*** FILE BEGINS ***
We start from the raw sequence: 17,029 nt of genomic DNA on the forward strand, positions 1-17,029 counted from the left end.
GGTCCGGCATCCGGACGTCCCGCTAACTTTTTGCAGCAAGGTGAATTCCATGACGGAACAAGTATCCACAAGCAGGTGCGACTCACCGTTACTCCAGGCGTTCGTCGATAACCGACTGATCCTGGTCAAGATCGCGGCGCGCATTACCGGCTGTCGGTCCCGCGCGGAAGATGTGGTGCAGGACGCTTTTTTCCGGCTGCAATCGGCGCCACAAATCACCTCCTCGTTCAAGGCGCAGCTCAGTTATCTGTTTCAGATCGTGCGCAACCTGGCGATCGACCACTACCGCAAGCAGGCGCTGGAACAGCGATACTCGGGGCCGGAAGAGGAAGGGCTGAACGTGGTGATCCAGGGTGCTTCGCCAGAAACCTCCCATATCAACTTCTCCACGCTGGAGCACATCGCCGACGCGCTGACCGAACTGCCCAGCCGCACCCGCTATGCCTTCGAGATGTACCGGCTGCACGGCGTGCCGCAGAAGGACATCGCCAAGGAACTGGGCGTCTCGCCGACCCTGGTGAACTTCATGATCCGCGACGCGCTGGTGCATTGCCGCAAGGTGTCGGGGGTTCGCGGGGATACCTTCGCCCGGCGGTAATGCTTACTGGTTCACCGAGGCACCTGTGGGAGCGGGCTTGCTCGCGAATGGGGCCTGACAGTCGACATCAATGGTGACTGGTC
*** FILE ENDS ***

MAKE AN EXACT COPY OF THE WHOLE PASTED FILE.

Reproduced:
We start from the raw sequence: 17,029 nt of genomic DNA on the forward strand, positions 1-17,029 counted from the left end.
GGTCCGGCATCCGGACGTCCCGCTAACTTTTTGCAGCAAGGTGAATTCCATGACGGAACAAGTATCCACAAGCAGGTGCGACTCACCGTTACTCCAGGCGTTCGTCGATAACCGACTGATCCTGGTCAAGATCGCGGCGCGCATTACCGGCTGTCGGTCCCGCGCGGAAGATGTGGTGCAGGACGCTTTTTTCCGGCTGCAATCGGCGCCACAAATCACCTCCTCGTTCAAGGCGCAGCTCAGTTATCTGTTTCAGATCGTGCGCAACCTGGCGATCGACCACTACCGCAAGCAGGCGCTGGAACAGCGATACTCGGGGCCGGAAGAGGAAGGGCTGAACGTGGTGATCCAGGGTGCTTCGCCAGAAACCTCCCATATCAACTTCTCCACGCTGGAGCACATCGCCGACGCGCTGACCGAACTGCCCAGCCGCACCCGCTATGCCTTCGAGATGTACCGGCTGCACGGCGTGCCGCAGAAGGACATCGCCAAGGAACTGGGCGTCTCGCCGACCCTGGTGAACTTCATGATCCGCGACGCGCTGGTGCATTGCCGCAAGGTGTCGGGGGTTCGCGGGGATACCTTCGCCCGGCGGTAATGCTTACTGGTTCACCGAGGCACCTGTGGGAGCGGGCTTGCTCGCGAATGGGGCCTGACAGTCGACATCAATGGTGACTGGTC